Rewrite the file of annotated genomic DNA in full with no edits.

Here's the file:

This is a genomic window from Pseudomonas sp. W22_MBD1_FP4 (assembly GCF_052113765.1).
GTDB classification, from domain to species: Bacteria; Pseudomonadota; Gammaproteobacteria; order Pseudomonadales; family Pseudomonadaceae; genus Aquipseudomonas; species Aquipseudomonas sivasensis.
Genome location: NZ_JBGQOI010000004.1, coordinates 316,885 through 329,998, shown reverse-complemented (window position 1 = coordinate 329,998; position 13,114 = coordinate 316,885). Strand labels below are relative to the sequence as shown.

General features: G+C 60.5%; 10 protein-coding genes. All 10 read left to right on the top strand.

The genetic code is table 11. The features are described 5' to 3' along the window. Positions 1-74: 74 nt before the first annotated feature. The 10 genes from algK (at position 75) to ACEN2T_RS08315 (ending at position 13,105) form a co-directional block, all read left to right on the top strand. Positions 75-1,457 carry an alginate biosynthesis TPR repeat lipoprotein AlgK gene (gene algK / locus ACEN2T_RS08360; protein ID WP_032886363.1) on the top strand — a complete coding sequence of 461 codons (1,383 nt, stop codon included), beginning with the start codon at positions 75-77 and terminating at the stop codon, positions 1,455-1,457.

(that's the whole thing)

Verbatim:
This is a genomic window from Pseudomonas sp. W22_MBD1_FP4 (assembly GCF_052113765.1).
GTDB classification, from domain to species: Bacteria; Pseudomonadota; Gammaproteobacteria; order Pseudomonadales; family Pseudomonadaceae; genus Aquipseudomonas; species Aquipseudomonas sivasensis.
Genome location: NZ_JBGQOI010000004.1, coordinates 316,885 through 329,998, shown reverse-complemented (window position 1 = coordinate 329,998; position 13,114 = coordinate 316,885). Strand labels below are relative to the sequence as shown.

General features: G+C 60.5%; 10 protein-coding genes. All 10 read left to right on the top strand.

The genetic code is table 11. The features are described 5' to 3' along the window. Positions 1-74: 74 nt before the first annotated feature. The 10 genes from algK (at position 75) to ACEN2T_RS08315 (ending at position 13,105) form a co-directional block, all read left to right on the top strand. Positions 75-1,457 carry an alginate biosynthesis TPR repeat lipoprotein AlgK gene (gene algK / locus ACEN2T_RS08360; protein ID WP_032886363.1) on the top strand — a complete coding sequence of 461 codons (1,383 nt, stop codon included), beginning with the start codon at positions 75-77 and terminating at the stop codon, positions 1,455-1,457.